Despite a blaring CB radio, white-knuckled drivers sliding down the road and steering a roughly 60,000-pound snowplow in blizzard-like conditions, Daniel Jones carries on a relaxing conversation, even yawning now and then.

Despite a blaring CB radio, white-knuckled drivers sliding down the road and steering a roughly 60,000-pound snowplow in blizzard-like conditions, Daniel Jones carries on a relaxing conversation, even yawning now and then.

"It's just like driving to me now," said the 34-year-old operator of an Oregon Department of Transportation winter plow. "But it takes a couple years before you don't get nervous about it."

Jones has been working with the Ashland-based ODOT crew responsible for clearing this stretch of Interstate 5 leading over the Siskiyou Pass for six winters.

As Wednesday's storm started dumping snow there, the crew started working around the clock for its first big outing of the year.

"We've been out, probably, 10 times this winter," said Jones. "It's usually about 20 by now."

And those snow days have been from mostly short-spurt storms, he said.

"It's been great for drivers, and we want to keep it that way," said Allen Walters, who has been operating an ODOT snowplow for 25 years. "Not to mention the commerce, the commerce has got to continue getting over this mountain."

The stretch of freeway leading over the Siskiyous is the main vein linking California and Oregon, and touted by some as the most treacherous stretch of road on I-5.

During summer, the smell of burning brakes lingers on the steep climb to its 4,129-foot summit. And as winter storms like Wednesday's continue to drop snow in the area, many commercial trucks need an extra shove to make it up the iced-over grade.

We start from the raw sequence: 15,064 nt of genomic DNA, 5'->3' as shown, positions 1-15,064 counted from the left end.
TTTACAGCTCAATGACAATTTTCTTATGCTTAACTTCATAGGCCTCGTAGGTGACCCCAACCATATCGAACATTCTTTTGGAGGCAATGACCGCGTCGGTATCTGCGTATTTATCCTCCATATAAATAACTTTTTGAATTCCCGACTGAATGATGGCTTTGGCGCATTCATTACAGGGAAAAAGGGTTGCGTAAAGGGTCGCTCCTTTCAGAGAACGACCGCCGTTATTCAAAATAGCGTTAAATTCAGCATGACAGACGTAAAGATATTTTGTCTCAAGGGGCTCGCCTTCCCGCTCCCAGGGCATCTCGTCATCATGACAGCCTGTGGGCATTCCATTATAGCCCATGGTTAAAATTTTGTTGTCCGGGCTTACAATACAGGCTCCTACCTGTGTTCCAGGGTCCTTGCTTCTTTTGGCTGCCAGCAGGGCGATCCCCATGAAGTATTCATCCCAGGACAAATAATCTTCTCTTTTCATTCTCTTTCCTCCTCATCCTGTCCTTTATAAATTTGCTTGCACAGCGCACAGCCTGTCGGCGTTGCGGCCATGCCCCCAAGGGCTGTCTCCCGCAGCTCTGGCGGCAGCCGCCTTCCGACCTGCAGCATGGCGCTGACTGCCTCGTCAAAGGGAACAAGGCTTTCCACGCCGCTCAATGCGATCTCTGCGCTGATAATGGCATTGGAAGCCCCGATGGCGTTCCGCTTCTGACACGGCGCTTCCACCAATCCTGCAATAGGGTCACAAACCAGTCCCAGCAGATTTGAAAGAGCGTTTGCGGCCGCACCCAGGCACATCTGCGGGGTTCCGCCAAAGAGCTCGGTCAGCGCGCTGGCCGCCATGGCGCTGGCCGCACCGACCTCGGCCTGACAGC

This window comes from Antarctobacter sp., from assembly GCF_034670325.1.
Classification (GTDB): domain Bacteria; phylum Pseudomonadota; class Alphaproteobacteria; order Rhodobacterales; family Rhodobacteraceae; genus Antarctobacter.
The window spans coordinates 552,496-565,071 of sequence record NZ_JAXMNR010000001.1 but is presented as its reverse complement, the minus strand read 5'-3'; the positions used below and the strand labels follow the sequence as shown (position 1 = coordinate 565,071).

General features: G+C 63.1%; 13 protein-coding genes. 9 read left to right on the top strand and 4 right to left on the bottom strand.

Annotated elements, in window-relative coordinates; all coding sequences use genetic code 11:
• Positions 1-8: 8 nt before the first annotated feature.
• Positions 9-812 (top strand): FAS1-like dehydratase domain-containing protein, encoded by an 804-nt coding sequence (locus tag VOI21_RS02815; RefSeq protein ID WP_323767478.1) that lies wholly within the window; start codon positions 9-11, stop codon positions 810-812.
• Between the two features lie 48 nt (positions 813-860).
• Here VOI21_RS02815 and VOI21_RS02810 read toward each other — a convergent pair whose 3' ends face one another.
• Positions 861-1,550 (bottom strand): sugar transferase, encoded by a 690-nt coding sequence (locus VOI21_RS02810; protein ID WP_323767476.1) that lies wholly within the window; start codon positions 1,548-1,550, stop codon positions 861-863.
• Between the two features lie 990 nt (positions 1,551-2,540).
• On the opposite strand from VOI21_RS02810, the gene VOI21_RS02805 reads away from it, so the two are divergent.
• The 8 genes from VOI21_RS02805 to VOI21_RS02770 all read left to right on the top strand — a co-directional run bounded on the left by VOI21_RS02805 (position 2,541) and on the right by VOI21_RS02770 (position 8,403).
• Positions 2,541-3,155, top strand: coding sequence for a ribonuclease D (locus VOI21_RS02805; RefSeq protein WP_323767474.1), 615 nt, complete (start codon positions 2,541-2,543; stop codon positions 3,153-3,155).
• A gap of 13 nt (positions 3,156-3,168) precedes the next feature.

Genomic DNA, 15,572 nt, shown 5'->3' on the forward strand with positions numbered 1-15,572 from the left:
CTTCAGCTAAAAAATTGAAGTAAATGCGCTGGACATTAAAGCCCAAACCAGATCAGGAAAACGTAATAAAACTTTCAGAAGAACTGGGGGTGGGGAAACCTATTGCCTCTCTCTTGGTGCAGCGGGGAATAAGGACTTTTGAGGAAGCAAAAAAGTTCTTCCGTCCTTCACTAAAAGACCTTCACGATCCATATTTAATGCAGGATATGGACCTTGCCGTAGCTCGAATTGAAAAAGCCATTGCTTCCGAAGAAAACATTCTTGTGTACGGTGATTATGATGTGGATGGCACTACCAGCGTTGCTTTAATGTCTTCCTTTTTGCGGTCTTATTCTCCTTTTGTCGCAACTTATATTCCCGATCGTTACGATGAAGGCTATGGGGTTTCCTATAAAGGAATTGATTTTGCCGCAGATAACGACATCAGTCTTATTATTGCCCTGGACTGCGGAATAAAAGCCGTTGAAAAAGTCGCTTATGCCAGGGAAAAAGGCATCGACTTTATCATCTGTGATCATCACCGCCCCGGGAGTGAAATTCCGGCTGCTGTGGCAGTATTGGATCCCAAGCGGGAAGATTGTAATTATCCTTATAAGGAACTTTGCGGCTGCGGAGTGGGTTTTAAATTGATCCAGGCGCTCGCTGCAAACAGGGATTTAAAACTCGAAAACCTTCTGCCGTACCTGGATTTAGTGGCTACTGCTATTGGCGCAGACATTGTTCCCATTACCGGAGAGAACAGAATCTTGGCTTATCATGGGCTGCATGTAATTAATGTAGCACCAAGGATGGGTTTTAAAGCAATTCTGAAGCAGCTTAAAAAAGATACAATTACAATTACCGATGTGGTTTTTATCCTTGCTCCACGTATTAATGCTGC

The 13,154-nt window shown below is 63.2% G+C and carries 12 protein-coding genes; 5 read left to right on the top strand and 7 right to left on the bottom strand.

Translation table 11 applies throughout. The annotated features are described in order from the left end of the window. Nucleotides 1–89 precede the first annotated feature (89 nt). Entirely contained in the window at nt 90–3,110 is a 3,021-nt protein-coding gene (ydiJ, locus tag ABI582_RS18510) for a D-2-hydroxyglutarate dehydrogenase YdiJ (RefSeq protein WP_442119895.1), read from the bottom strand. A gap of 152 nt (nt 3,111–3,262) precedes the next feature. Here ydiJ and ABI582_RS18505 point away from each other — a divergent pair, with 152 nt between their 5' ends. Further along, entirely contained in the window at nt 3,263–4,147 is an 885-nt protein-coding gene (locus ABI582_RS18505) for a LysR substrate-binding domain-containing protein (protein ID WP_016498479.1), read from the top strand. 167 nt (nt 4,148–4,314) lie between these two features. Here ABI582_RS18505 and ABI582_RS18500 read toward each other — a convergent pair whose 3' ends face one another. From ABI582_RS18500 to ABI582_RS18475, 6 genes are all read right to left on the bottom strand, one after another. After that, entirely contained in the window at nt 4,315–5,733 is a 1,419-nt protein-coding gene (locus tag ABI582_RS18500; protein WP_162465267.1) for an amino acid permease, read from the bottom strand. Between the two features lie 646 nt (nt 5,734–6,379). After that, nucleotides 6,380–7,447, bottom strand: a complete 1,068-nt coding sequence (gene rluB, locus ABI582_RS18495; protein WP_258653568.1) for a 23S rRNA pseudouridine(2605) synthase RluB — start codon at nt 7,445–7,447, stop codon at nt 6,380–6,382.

It takes 24 hours worth of plowing to keep up with the snowfall when a storm starts letting loose, said Everett Carroll, transportation manager for ODOT.

"It's a well-planned operation for keeping these roads open," he said. "We'll start the logistics of it months before winter, just to make sure everyone's reading from the same sheet of music when the first storm hits."

For every hour the interstate is shut down, it costs about $30,000 in vehicle delays alone, said Carroll, not counting lost business, which is closer to $200,000 an hour.

"We're talking hundreds of thousands of dollars lost for each state," said Carroll. "It's real important to keep commerce moving safely here, and really important to keep it open and safe for the traveling public."

Carroll said a 24-hour plowing schedule, like he is running now, costs ODOT about $10,000 to $15,000 a day in labor and equipment costs. The passing storm system could continue dropping a few inches of snow on the pass each night until Friday at least, predicts the National Weather Service in Medford.

Up to eight inches was expected to fall overnight, which would add to the 6 inches that fell there on Wednesday. ODOT ran eight snow plows and two push trucks to keep the freeway passable.

The push trucks are used to shove commercial trucks struggling for traction up the slick roads. Four plows were dedicated to the south side of the summit, to the California-Oregon border, and the other four took the north side, down to the snowline. Running the roughly 5-mile loops, one plow will tack on about 250 miles a day trying to keep up with a heavy snowfall.

"What we're doing now is called hogging it out," said 53-year-old Walters, whose plow is equipped with extendable booms to spray deicer. "I'm not laying down any deicer right now, were just scraping and sanding "… trying to get it as bare as possible."

The deicer, a diluted magnesium chloride liquid compound, is sprayed onto the road to prevent a bond between pavement and snow. It works better when it's applied to a road with less or no snow, said Walters.

His truck can carry 1,600 gallons, and crews apply about 15 to 40 gallons per lane per mile, depending on conditions and the expected severity of incoming storms.

It costs about $1 per gallon, said Carroll. The sand that the plows spread behind them is actually crushed red cinder rock, and it runs the department $10 to $13 per yard, he said.

With the 30-degree temperature dropping on Wednesday evening, and a severe weather warning from ODOT, conditions on the pass likely will remain slick and snowy through today, and possibly into the weekend.

"It really takes a lot to keep these roads open," Carroll said. "But the taxpayers and commerce can't ask for much else, it's worth it ... they're working hard up here."

Reach reporter Sam Wheeler at 541-499-1470 or email swheeler@dailytidings.com.